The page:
Keep it simple stupid KISS in software development isn’t always easy. After 10 years of maintaining and evolving a little search engine, it’s time for a review.
The project started with a question from a former colleague whether we could build a search engine about planned topics in journals, magazines, and newspapers. Me as a developer has a an instant desire to answer such a question with a clear Yes: greenfield projects are great playgrounds, places to learn and hone one’s skills.
The tech stack started with a proof of concept using CouchDB, Elasticsearch, Spring Framework and Wicket. Wicket had been replaced by an Angular frontend after a while, plain Spring became Spring Boot, but the rest stayed the same until today.
We’re currently running the services on DigitalOcean, with the provisioning and deployment being modeled in Ansible. Docker replaced Debian/Ubuntu packages some years ago, and Terraform has been added to the mix since 2022.
Simplicity Works #
Pictures tell more than words, so here is an architectural overview of the whole setup:
Yes: you’ll notice many best practices missing. That’s partially for simplicity of the diagram, but mainly due to the simplicity of the actual architecture. We usually deploy services like Elasticsearch and CouchDB in a cluster, but in this case it’s really just as simple as on a local developer machine. The Frontend, Backend, and the reverse proxies should also be deployed as replicated instances for better scale and elasticity - but they’re not.
We certainly won’t stand against a DoS attack, but the application just works for the registered customers with a complete feature set, and anonymous users with their restricted feature set. A whitelabelled variant is included in a partner’s product, so there are additional users not directly subscribed to our appliation putting some more load on our application.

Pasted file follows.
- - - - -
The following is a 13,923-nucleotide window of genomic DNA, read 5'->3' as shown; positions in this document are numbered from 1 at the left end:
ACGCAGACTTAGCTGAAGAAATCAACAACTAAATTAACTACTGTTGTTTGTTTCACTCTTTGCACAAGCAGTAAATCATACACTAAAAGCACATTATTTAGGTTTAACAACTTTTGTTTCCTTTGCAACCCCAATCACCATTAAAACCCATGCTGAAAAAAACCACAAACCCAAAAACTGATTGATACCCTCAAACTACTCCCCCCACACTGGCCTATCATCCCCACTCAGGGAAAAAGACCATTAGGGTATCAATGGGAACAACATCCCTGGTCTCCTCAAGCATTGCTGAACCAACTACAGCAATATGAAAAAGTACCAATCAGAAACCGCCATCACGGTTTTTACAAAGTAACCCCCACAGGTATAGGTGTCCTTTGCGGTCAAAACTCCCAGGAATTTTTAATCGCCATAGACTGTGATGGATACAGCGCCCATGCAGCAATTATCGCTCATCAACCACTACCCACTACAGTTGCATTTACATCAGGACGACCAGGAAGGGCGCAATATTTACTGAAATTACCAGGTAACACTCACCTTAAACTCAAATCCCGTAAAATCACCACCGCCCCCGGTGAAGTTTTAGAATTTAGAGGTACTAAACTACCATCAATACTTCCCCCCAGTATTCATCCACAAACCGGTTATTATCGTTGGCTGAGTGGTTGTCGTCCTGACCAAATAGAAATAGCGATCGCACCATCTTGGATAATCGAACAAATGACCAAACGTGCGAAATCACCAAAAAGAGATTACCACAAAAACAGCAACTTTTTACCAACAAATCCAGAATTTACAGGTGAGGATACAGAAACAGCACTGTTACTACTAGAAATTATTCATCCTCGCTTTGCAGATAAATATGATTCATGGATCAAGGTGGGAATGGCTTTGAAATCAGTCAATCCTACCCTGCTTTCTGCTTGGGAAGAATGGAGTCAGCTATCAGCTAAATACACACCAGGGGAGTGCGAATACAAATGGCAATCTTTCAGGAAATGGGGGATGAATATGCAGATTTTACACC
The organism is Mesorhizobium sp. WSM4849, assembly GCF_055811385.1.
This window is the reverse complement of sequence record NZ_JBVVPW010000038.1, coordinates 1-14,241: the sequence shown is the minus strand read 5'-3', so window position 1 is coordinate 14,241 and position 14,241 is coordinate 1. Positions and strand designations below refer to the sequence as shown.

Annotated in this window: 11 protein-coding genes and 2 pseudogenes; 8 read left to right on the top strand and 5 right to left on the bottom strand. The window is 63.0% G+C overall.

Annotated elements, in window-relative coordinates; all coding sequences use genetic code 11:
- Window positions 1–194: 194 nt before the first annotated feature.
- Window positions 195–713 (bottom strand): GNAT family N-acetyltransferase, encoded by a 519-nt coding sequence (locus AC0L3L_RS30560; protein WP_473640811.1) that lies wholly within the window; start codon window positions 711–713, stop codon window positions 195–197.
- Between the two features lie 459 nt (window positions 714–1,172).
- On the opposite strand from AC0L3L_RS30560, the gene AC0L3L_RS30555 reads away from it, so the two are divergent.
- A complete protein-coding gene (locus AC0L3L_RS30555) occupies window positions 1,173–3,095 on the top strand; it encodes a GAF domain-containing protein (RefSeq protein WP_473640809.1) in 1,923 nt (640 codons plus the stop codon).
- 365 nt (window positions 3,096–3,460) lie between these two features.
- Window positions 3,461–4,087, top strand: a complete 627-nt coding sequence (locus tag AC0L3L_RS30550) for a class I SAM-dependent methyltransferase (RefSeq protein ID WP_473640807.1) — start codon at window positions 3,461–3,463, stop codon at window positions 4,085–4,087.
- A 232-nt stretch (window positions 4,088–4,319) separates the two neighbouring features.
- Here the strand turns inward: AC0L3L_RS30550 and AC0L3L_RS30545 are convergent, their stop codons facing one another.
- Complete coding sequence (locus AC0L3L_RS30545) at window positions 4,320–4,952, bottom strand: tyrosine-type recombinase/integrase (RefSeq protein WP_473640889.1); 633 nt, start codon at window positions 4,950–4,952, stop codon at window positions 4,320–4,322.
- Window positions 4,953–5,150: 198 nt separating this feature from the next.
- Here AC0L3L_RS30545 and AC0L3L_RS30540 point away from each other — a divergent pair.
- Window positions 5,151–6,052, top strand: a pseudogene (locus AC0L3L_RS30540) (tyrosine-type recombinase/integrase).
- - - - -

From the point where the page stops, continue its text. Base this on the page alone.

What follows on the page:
In fact, this is not about the technology being simple. It’s about a clear product with simple, yet effective features: similar to the input field on Google Search, a user only has to enter a query and optionally change some filter settings like date ranges or the kind of publication. Technology follows the product’s complexity - well, at least the developers or engineers shouldn’t artificially make the stack more complex than necessary.
In this case, focused on the user’s needs, all we need is a simple query, some pagination, maybe an export feature, and the option so save the query parameters for easy re-use. From the administrator’s point of view there’s an import feature to keep the data up-to-date, and a user management to maintain subscriptions. The developer, yours truly, is interested in short development cycles and the chance to understand the codebase even after some weeks of inactivity. With patterns like Infrastructure as Code (IaC) a developer can focus on the exciting parts and leave the boring processes to automation.
The fun part: along the years, several other tools grew due to individual requirements, and if you already followed my activities at github.com/gesellix, you won’t be surprised that those add-on projects are available as open source. As an example: we started with Debian packages to distribute the application artifacts, but migrated to Docker containers quite quickly. You can recognize that shift in the contributions to the Gradle Debian plugin compared to the development of the Gradle Docker plugin. I won’t go into the details about the older tools, which I might not even use myself anymore, but I still try to keep them up-to-date and usable for other people.
What’s under the hood? #
Back to the search engine. This year, we took a fresh start for the whole provisioning layer: due to some hosts being old enough for retirement and a major Elasticsearch upgrade in our backlog, we opted for true IaC by introducing Terraform and its DigitalOcean provider. A more spontaneous upgrade happened to the CouchDB from 1.6 to 3.2, which was a simple task given the straight forward CouchDB concepts… did I mention that I love CouchDB?
So, we’re going to describe a fully working setup (from scratch!) with the only requirement of a database backup being imported to the fresh installation and the search index to be created from that fresh database.